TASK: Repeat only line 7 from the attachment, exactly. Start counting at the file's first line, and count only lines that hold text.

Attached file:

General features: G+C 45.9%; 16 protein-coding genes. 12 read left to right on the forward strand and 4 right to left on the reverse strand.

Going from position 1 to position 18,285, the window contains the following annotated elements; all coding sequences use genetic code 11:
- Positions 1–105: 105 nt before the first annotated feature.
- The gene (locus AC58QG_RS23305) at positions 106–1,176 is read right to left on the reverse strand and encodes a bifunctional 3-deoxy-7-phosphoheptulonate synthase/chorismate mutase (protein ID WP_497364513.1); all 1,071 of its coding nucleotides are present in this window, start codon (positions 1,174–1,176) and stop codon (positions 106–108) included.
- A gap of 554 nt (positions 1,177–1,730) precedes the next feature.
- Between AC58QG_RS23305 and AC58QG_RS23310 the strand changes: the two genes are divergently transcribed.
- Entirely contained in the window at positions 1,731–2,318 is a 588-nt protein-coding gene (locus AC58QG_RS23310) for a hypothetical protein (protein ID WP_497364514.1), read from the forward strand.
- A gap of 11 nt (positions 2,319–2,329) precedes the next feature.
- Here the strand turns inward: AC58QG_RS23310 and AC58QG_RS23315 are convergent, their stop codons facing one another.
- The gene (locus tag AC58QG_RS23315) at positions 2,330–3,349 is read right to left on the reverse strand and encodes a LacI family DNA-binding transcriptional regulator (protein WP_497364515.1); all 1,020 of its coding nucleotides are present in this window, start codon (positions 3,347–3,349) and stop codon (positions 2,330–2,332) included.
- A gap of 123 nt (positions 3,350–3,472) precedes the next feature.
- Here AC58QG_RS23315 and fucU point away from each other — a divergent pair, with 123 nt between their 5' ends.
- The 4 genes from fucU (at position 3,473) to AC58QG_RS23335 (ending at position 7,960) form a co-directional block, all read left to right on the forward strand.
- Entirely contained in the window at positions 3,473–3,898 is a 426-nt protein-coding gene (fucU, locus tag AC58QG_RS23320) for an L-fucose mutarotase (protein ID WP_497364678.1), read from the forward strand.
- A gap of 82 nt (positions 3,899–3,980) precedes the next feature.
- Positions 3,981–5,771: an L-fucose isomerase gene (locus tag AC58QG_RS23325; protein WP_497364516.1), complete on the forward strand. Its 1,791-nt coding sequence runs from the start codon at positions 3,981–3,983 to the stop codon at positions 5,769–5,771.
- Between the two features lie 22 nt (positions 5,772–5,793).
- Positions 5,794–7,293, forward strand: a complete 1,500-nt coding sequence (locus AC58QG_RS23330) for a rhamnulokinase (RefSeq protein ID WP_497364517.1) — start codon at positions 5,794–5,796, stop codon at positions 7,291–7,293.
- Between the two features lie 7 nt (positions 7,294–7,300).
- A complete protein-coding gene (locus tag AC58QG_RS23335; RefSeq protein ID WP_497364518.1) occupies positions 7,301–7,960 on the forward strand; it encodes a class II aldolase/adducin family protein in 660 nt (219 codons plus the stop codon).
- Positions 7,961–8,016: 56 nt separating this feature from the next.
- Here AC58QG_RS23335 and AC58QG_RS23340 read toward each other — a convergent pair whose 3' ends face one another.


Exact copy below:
- Entirely contained in the window at positions 1,731–2,318 is a 588-nt protein-coding gene (locus AC58QG_RS23310) for a hypothetical protein (protein ID WP_497364514.1), read from the forward strand.